Though the second option is riskier in the short term -- most combinations of commercial and investment banks have failed miserably -- those who adhere to it believe there is no alternative if they are to remain among the handful of banks serving global corporations.
They argue that if a bank like BNP cannot serve the full and most sophisticated needs of France's industrial giants, such as Pechiney and Peugeot, it cannot keep even their business.
"The key question for us is, 'Are we capable of becoming a global player?' " said Philippe Wahl, a member of the executive committee at Paribas. Mr. Wahl is in charge of coordinating the pending merger with Societe Generale. He said in a recent interview that SocGen's proposed merger with Paribas may be French banking's last chance to make it onto the global stage.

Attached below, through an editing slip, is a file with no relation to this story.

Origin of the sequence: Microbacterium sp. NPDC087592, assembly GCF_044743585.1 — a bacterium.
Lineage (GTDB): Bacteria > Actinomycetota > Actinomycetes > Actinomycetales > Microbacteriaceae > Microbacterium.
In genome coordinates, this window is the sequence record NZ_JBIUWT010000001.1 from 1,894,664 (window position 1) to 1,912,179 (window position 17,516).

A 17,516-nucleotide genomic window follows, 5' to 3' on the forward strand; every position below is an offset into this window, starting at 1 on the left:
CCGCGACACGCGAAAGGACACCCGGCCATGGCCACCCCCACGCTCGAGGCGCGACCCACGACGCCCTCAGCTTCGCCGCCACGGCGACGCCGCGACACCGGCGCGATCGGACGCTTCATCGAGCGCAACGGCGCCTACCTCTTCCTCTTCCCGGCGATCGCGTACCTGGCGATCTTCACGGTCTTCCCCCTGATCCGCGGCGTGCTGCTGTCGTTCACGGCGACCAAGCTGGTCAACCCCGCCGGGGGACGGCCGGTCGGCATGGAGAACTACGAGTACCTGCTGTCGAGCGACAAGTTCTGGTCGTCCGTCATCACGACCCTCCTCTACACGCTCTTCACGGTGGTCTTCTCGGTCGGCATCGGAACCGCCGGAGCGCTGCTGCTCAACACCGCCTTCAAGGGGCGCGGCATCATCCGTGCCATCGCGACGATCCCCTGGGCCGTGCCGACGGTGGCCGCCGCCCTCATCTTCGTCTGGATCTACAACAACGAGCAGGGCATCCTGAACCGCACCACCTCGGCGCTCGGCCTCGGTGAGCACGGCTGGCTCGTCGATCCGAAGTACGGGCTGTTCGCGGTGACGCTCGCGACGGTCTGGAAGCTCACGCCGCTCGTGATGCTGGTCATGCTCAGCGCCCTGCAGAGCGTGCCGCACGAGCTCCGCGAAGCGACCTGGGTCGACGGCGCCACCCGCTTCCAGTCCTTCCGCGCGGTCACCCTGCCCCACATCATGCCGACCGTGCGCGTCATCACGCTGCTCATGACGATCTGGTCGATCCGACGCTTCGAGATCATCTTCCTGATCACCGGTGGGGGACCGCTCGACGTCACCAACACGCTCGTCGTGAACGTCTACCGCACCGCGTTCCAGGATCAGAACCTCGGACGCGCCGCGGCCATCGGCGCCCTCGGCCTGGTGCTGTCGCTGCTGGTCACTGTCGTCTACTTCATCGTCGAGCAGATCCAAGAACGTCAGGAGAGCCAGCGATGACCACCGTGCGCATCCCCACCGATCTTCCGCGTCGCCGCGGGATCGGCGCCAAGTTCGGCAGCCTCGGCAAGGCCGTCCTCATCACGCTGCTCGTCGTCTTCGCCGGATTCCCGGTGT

"We want to go to London and New York," he said. "BNP wants to go to Garges-les-Gonesse," a blue-collar suburb north of Paris. "We don't want to go the way of the English banks, making our money only in retail."
These ideological issues have shattered the traditional French penchant for inside deals arranged in concert with French regulators.
The battle began after SocGen announced its proposed merger with Paribas last February. A few weeks later, Michel Pebereau, BNP's chairman, stunned the markets when he made his hostile bid for both banks.
Since then, a ferocious six-month battle, which has slogged through the muggy heat of a Paris summer, has included a stream of public polemics, legal actions, and an abortive attempt by the French finance ministry to negotiate an amicable solution.